A new computer model may help researchers better predict how long breast cancer patients will live, a new study suggests.
The model, which was developed in a researchers' contest, uses gene signatures — sets of genes that are all "turned on" at the same time in a patient's cancer — to estimate how long patients will live.
These signatures are actually present in many types of cancer, and the researchers identified them in earlier work. The genes in the signatures play roles in cancer growth, the ability of the cancer to invade tissues and the ability of the immune system to kill cancer cells, said study researcher Dimitris Anastassiou, director of Columbia University's Genomic Information Systems Laboratory.
To test how well the model worked for patients with breast cancer, the researchers entered it in a contest called the Sage Bionetworks/DREAM Breast Cancer Prognosis Challenge. The goal of the contest, which included 350 teams, was to build a model that could accurately predict breast cancer survival. The online contest employed crowdsourcing — teams could borrow ideas from each other to improve their models.
Researchers first developed their model using genetic and clinical information from about 2,000 women with breast cancer. They then tested their model on a new data set of 184 women with breast cancer. The researchers did not know how long these patients had lived.
The model by Anastassiou and colleagues worked the best. Given two patients, their model could predict which one would live longer 76 percent of the time. It also ranked patients based on how long it thought they would survive.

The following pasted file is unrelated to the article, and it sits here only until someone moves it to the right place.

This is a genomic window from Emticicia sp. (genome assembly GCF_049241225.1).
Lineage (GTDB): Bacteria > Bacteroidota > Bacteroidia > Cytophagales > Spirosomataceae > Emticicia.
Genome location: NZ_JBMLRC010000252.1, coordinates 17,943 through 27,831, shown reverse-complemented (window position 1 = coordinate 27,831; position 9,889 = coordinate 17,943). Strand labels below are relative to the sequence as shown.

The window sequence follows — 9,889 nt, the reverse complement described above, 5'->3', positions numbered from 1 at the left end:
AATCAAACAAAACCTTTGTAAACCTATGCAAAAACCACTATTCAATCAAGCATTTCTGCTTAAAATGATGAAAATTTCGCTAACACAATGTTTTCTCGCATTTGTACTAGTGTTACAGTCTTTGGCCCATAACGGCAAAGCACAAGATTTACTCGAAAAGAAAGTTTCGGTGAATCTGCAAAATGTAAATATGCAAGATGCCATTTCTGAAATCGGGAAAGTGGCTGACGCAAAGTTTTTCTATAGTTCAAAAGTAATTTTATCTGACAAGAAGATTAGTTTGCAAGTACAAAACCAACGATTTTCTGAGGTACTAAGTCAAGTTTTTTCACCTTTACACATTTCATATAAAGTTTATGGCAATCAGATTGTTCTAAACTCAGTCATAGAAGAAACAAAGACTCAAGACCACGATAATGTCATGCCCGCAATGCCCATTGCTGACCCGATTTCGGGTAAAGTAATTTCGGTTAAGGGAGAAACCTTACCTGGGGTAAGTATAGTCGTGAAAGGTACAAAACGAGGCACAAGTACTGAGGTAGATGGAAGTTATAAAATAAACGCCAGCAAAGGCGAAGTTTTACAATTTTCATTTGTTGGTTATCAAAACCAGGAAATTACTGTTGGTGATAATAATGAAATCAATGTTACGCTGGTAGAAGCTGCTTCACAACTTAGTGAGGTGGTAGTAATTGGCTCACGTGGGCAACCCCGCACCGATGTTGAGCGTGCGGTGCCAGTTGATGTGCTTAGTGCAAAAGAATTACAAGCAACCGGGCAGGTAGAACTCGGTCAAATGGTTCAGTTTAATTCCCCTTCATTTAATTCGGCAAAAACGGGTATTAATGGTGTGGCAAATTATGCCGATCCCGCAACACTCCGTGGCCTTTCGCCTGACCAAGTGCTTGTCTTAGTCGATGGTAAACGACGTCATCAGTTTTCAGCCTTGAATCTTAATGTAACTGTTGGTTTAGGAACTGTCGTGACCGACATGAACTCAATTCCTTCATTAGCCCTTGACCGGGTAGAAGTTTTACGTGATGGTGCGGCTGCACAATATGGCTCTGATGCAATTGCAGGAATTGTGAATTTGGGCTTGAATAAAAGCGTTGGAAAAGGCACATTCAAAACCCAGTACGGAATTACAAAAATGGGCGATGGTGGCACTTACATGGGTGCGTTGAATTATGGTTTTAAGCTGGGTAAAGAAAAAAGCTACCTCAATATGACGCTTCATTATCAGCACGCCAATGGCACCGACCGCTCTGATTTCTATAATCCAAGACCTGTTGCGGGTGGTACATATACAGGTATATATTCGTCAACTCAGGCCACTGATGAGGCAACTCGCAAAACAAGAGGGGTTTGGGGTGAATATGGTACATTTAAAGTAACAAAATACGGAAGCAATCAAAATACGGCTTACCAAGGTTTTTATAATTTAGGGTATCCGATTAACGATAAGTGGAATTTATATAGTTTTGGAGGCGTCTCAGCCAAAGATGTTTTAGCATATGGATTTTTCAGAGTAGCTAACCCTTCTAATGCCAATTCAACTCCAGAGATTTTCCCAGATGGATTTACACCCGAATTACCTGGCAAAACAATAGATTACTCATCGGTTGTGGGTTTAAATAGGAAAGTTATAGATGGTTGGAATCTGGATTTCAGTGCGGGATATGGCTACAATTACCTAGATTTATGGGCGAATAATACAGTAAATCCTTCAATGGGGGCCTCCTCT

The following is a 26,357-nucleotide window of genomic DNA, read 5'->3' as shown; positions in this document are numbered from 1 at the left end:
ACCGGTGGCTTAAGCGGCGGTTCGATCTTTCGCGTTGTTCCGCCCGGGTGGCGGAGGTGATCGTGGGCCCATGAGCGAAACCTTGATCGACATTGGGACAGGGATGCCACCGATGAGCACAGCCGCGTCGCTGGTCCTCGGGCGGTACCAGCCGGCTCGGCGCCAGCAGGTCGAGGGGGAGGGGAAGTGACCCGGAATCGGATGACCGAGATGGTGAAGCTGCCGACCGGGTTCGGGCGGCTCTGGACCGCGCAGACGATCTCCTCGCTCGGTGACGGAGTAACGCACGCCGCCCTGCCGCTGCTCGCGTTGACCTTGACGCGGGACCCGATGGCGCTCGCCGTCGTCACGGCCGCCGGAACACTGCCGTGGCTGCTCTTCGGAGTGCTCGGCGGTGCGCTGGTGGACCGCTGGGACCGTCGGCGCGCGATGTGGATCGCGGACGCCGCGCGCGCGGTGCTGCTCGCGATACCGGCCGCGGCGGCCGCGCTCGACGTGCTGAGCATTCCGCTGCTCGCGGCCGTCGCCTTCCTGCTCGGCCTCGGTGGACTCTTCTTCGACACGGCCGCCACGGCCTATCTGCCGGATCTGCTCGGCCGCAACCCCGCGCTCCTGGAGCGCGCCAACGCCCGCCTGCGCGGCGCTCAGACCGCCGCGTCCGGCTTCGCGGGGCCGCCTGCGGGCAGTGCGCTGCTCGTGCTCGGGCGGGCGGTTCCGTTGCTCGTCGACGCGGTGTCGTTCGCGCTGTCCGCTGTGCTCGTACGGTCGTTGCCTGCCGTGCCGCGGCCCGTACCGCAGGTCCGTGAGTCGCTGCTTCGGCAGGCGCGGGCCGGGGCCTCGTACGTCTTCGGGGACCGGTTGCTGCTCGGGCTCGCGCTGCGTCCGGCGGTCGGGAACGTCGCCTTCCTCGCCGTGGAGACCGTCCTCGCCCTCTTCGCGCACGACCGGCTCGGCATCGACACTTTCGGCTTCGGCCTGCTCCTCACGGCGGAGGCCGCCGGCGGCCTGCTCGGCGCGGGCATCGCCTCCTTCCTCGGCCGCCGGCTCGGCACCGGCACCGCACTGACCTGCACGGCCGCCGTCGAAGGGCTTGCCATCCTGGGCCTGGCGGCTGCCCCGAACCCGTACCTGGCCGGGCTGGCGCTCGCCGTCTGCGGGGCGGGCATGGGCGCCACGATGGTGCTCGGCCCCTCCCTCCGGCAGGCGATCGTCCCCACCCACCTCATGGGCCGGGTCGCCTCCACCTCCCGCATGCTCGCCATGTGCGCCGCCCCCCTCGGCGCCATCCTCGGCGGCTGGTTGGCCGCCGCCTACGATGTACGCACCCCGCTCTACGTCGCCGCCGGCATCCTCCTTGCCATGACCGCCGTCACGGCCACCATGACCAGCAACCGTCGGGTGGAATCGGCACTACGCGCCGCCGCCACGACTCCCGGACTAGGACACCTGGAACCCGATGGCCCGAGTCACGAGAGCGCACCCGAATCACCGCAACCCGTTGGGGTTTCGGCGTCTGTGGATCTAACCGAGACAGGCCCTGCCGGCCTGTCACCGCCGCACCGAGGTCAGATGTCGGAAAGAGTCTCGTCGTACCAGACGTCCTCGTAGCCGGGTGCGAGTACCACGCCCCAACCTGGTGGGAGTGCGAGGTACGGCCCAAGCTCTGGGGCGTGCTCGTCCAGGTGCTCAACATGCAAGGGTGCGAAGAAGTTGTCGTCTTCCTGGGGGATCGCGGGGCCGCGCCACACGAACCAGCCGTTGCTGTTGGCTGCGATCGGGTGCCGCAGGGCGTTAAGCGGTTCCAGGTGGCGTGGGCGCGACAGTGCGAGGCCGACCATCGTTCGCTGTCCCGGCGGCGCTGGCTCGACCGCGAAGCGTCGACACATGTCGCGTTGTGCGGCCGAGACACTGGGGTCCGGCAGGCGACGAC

With more refinement, Anastassiou said the model could help researchers decide how to treat individual patients.
Anastassiou said he wants to conduct a study to see if the gene signatures in his model can be combined with, or replace some of the biomarkers researchers use today to better predict survival. Right now, the model is not ready to be used by doctors or patients.
The study is published today (April 17) in the journal Science Translational Medicine.
Pass it on: A new computer model may help researchers better predict breast cancer prognosis.
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Rachael is a Live Science contributor, and was a former channel editor and senior writer for Live Science between 2010 and 2022. She has a master's degree in journalism from New York University's Science, Health and Environmental Reporting Program. She also holds a B.S. in molecular biology and an M.S. in biology from the University of California, San Diego. Her work has appeared in Scienceline, The Washington Post and Scientific American.